Intel hasn't used a PGA package in over 5 years. The socket 775, 1156, and 1366 are in a LGA (Land Grid Array) package. A LGA package does not use pins it uses PADS on the processor and CONTACTS in the socket.

    AMD still uses a PGA package (Pin Grid Array) which has PINS on the processor that fit into a ZIF (Zero Insertion Force) socket on the motherboard.

    LGA and PGA packages mount entirely different. I believe if Mr. Pash was indicating (from the list) that he was using a LGA package he should have shown installation of an LGA processor rather than installation of a PGA processor.

    In my opinion a first time builder trying to use that particular tutorial to build a machine is going to be thoroughly confused unless they know the difference in a LGA and PGA packaging.
     
  12. wonkavision

    wonkavision Thread Starter

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    I checked a number of tutorials. Seeing that one now, I see what they mean about "pins" locking into place. The CPU and motherboard I have aren't like that--the CPU just kind of sits on top of the pins and doesn't lock into place.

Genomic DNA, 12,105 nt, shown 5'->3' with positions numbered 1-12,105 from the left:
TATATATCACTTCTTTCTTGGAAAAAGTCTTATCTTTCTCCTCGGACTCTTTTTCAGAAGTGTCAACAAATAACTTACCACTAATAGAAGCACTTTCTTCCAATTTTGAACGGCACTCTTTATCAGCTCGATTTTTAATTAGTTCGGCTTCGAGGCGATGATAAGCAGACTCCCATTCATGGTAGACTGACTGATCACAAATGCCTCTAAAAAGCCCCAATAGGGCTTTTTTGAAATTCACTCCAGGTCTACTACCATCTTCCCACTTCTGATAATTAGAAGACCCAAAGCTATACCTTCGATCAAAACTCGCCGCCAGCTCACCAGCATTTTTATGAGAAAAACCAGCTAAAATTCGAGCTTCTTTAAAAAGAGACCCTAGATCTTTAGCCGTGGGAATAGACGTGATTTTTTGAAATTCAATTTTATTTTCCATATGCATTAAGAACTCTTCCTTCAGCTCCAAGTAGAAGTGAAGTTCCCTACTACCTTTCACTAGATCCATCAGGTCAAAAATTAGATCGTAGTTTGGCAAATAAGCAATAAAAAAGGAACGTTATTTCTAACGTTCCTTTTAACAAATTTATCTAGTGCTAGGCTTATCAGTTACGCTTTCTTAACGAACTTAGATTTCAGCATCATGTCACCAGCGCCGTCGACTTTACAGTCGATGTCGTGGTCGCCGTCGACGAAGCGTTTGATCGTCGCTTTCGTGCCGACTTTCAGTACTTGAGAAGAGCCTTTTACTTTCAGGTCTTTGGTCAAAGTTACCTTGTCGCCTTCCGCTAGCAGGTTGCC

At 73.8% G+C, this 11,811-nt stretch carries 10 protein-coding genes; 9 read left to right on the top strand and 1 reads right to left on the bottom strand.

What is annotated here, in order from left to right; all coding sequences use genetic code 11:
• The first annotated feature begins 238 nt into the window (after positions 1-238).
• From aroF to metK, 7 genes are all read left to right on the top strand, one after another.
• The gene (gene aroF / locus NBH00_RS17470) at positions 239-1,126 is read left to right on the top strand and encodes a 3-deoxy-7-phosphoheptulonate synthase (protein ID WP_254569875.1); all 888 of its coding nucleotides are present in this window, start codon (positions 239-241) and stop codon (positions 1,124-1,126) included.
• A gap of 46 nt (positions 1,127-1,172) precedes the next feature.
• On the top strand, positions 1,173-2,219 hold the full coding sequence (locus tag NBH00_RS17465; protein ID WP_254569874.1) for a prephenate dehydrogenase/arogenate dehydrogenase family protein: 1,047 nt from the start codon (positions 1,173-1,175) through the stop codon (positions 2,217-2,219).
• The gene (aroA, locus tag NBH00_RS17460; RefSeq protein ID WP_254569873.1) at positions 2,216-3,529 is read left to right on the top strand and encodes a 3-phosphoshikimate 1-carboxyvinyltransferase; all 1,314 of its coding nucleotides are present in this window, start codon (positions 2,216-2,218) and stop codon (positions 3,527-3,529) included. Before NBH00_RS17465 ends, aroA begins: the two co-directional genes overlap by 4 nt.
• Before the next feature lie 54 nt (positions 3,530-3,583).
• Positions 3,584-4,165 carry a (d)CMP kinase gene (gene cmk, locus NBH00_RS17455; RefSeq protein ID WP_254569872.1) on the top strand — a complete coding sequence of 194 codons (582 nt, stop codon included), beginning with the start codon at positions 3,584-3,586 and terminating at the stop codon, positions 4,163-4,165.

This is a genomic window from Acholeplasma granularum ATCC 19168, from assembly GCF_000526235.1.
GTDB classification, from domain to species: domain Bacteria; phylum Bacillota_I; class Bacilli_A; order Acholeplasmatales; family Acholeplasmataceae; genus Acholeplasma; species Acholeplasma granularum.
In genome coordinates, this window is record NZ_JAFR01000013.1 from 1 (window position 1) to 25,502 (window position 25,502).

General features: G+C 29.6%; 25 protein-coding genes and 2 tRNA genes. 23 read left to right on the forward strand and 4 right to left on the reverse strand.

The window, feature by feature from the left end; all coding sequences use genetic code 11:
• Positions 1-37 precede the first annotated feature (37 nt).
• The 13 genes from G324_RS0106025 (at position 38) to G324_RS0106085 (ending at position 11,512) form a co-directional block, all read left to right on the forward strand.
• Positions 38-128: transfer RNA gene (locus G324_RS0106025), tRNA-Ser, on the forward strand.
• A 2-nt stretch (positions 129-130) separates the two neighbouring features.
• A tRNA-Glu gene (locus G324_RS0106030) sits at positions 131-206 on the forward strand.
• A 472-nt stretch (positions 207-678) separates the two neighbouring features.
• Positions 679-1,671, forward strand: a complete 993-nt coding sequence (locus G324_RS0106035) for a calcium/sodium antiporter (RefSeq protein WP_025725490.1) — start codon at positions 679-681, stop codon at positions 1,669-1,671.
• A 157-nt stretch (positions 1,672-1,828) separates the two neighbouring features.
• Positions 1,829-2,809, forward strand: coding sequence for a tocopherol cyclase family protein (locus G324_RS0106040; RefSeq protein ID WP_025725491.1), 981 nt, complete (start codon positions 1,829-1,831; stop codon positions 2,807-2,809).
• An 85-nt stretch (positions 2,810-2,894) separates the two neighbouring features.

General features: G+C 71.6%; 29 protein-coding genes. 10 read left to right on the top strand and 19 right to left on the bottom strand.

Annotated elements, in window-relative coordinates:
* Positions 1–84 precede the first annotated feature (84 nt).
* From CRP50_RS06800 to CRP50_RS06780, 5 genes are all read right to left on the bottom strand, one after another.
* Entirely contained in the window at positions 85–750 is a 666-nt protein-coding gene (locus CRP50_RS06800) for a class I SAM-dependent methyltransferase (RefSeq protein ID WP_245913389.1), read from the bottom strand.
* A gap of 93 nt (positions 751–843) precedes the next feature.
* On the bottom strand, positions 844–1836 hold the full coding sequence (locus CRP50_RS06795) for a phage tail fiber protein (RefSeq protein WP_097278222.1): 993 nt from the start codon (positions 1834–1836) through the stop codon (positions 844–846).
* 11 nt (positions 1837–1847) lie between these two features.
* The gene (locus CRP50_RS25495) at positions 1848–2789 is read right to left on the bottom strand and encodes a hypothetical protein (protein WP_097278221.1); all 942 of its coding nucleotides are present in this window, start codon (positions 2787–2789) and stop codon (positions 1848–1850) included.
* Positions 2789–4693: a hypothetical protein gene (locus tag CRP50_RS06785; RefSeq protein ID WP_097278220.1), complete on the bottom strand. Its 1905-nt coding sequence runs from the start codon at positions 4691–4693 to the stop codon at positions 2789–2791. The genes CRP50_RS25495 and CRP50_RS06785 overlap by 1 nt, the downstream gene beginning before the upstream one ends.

Waiting to see what the PC repair shop says tomorrow. That one silvery metal piece that faces in a different direction on the socket may be the problem, which would clear me of any guilt. Or maybe I damaged something by applying too much force--or force in the wrong direction--by using a screwdriver as a lever.
     
  13. win2kpro

    win2kpro

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    Having to use a screwdriver as a lever to close the load plate latch indicates that the processor installation was incorrect. The processor very likely wasn't sitting flat in the socket.

    I've built quite a few socket 775 machines and after the load plate is closed it takes very little pressure to close the securing latch. I will be very surprised if both the processor and motherboard are not damaged beyond repair, but you can always hope they are not.
     
  14. wonkavision

    wonkavision Thread Starter

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    It was an incompatible PSU. They hooked up one with an 8-pin connector and it worked. At least I know it wasn't my monkey hands that mangled it. Pretty dumb, though. I went ahead and paid $87 for their 650-watt PSU. I'm gonna pick it up later today.

    EDIT: I had figured out that the load plate wouldn't close because of the bracket I installed for the CPU cooler. The latch just wasn't reaching its full range of motion. I was concerned, though, that applying too much force--or force in the wrong direction--might have damaged the CPU or socket. Since the repair shop got it to work with a new power supply, I think (hope) that isn't the case. If it just randomly starts crashing or failing to boot, I'll start worrying about this again.
     
  15. win2kpro

    win2kpro

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    Glad it was just a power supply. They are a lot cheaper than a processor.